There’s no shortage of love in the kitchens of Albuquerque. And there’s no shortage of people who know how to cook really good food. New Mexico is blessed with an incredibly rich array of indigenous and exotic cuisines, the legacy of waves of cultures and civilizations that rolled through Rio Grande country and the greater Southwest over the years. Today, we have our share of hot-handed chefs mixing it all up, traditional cooks making their food old-school style and ambitious restaurateurs ready to give it a go.
This all makes Albuquerque a great city in which to dine out, and it’s made my work as restaurant critic here really fun. And now I'm here to tell you that the times they are a changing. At the Alibi, we’ve always had high standards for the food we cover, and now we’re aiming higher—by turning our gaze down upon the earth beneath our feet and toward local foods.
Without abandoning the appreciation of good cooking, we're expanding our criteria to include the processes that bring the ingredients to the kitchen—an area where too much food criticism, and too many restaurants, fall short. While I appreciate the mastery of a chile-smothered burrito or a heaping bowl of pho, the finished product can only be as good as the raw ingredients. So I know it could be better.
We're expanding our criteria to include the processes that bring the ingredients to the kitchen—an area where too much food criticism, and too many restaurants, fall short.
In my non-
The gig as Alibi restaurant critic is more of a hobby than gainful employment, while most of my bread is buttered by Flash in the Pan, my nationally syndicated weekly column dedicated to local food. In Flash, I can sing the praises of every minute morsel I gathered from the hills or killed with my bare hands. But when I’m on Burque restaurant patrol, it feels like I’m leading a double life. The values I hold so dear and write about so passionately are cast aside as I gulp down orange-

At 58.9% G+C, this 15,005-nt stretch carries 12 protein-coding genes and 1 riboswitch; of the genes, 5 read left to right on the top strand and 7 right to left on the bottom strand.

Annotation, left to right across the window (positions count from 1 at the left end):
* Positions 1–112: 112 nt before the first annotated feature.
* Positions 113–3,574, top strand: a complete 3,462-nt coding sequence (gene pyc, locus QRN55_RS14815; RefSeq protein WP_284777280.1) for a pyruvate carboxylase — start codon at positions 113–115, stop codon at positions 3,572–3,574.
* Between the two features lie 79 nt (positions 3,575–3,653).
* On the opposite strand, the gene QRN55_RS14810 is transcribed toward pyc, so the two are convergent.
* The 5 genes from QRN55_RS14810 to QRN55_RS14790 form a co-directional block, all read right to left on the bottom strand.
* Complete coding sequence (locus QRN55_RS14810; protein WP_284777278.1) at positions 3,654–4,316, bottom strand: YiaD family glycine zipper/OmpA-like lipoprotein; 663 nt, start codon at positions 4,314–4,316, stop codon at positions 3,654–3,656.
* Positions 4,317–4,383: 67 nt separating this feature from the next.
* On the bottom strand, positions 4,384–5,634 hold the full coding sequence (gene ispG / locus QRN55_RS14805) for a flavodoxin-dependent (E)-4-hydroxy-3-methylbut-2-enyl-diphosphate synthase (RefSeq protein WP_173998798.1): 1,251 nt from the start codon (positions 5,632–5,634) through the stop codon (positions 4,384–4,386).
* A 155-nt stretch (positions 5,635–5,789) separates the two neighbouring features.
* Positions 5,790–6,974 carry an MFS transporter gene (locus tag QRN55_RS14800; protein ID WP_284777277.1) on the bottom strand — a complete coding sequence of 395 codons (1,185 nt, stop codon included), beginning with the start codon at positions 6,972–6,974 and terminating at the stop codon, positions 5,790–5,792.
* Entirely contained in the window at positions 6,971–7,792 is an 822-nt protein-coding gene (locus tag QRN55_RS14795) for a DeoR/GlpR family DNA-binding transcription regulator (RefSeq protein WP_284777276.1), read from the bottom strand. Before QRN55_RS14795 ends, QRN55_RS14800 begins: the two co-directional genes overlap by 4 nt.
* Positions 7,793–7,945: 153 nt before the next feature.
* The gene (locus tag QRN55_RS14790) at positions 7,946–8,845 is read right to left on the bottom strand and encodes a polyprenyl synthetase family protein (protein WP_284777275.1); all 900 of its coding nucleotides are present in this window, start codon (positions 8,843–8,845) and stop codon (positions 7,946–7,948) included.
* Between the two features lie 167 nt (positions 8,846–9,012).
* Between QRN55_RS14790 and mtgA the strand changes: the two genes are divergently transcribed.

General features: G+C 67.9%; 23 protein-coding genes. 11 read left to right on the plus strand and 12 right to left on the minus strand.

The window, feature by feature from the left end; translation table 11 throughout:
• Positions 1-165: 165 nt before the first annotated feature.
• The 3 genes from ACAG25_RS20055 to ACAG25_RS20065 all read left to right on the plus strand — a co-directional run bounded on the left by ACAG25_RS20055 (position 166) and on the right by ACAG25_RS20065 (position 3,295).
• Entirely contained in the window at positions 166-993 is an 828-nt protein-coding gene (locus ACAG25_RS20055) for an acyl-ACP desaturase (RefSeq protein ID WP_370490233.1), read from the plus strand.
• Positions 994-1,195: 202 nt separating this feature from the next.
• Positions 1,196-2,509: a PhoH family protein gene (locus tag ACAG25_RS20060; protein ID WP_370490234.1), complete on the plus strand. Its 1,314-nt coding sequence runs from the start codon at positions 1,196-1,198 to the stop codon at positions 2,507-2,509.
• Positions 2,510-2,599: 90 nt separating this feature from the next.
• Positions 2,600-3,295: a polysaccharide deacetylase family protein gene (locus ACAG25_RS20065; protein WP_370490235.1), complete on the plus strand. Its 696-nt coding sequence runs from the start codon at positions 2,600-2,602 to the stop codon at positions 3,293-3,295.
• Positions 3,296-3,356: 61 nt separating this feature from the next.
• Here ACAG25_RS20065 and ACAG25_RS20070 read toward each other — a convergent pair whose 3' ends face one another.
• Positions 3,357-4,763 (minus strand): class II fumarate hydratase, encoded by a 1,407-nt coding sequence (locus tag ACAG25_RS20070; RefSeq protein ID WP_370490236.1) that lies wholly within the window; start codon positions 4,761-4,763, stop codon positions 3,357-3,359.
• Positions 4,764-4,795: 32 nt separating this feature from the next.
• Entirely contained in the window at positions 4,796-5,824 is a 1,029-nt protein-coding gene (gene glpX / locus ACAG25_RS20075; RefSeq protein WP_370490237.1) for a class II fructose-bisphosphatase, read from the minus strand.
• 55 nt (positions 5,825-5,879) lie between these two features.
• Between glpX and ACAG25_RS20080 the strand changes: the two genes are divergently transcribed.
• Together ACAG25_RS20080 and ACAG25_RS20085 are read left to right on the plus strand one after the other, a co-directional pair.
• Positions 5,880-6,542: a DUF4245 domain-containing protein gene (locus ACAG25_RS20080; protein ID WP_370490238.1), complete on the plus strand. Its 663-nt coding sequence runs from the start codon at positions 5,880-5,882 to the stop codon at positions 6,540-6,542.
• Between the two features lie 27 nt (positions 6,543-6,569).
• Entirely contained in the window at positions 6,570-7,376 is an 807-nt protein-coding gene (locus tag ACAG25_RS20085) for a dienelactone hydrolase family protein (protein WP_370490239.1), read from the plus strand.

In an attempt to be the change we seek, we at the Alibi have renamed this corner of the food section “Locovore.” It’s a play on “locavore,” a word that describes people who are as dedicated to eating as locally as possible.
I’m getting too old for this. I’ve got Alka-Seltzer in my wallet where I once stashed a condom, thanks to all the greasy and delicious food I’m stuffing down my gullet. Meanwhile my freezer at home is full of some of the best food in the world: hundreds of pounds of deer and elk that I hunted down in pristine places, animals that lived happy, clean lives; friend-raised lamb, beef and pork; frozen beans, peas and greens from the garden; and cans of homegrown ratatouille, applesauce, pickled peppers, apricot chutney and oven-roasted tomato sauce. All of this wonderful food is gathering dust and freezer burn as I waddle around town filling my belly with mystery meat, processed cheese and jet-lagged vegetables.
So in an attempt to be the change we seek, we at the Alibi have renamed this corner of the food section “Locovore.” It’s a play on “locavore,” a word that describes people who are as dedicated to eating as locally as possible. Locovore is attempt to shine a light on eating choices that are healthier for you and the planet, and perhaps less conducive to heartburn.
The first rule of Locovore is that I will no longer be opening my mouth to mystery meat. By “mystery meat,” I mean meat that has no story attached, no way to evaluate the meat’s ethical and ecological baggage—things like its carbon footprint or the animal’s living conditions. I’m not demanding to see the animal’s birth certificate, but the more I know about the meat, the more likely I’ll be to order it. And I'll beat a path to the door of any restaurants I hear about that's using local ingredients.
These aren’t fancy, fine-dining places; just inexpensive little mom and pops. Often it’s the result of the restaurant owner simply hunting for the best quality ingredients, and guess what? Those often turn out to be locally sourced.